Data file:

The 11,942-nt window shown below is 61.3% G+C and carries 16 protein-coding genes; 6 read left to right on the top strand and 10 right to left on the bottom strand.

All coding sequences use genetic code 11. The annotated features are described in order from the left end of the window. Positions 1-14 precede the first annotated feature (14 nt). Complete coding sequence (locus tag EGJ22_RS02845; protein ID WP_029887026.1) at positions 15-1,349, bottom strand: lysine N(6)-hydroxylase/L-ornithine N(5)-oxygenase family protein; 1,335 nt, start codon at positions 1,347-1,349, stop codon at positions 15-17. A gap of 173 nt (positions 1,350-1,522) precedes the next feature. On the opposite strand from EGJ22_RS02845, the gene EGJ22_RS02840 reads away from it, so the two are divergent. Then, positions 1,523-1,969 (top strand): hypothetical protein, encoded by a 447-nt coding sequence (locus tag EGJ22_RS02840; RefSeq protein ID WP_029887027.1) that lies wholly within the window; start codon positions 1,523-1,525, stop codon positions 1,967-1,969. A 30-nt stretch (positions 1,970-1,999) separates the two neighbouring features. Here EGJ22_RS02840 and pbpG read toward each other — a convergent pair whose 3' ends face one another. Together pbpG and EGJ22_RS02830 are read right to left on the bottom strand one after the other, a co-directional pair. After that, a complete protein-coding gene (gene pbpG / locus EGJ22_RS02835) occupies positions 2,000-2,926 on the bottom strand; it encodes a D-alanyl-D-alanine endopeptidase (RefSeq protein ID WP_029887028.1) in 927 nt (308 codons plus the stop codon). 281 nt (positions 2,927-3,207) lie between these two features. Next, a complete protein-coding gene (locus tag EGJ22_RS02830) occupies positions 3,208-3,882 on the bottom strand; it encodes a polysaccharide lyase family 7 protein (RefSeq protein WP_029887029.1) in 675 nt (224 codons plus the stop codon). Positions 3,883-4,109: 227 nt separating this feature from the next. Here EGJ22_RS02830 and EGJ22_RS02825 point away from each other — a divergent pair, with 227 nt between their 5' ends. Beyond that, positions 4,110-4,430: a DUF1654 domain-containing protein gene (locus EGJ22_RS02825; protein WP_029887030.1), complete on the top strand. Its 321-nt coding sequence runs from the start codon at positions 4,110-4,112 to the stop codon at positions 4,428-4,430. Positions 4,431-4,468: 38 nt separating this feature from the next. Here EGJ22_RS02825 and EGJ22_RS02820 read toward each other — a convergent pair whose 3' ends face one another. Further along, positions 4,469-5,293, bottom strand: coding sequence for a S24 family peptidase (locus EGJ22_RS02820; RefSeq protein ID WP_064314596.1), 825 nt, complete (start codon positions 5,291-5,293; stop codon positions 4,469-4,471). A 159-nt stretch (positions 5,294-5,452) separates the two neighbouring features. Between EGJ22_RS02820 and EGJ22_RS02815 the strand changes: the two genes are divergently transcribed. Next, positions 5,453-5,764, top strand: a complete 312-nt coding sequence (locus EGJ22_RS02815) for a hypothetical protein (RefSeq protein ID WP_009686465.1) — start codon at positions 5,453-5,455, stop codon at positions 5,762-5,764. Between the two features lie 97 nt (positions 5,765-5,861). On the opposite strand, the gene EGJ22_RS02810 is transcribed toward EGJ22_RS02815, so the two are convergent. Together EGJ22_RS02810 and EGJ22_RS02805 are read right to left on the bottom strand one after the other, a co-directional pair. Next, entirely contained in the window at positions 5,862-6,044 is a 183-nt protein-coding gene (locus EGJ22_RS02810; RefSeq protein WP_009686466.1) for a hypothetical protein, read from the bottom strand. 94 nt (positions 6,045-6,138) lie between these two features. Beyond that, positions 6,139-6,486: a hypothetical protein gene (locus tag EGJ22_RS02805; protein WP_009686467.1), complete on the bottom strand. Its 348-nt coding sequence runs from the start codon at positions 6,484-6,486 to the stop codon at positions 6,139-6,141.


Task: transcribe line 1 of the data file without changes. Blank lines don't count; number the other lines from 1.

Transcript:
The 11,942-nt window shown below is 61.3% G+C and carries 16 protein-coding genes; 6 read left to right on the top strand and 10 right to left on the bottom strand.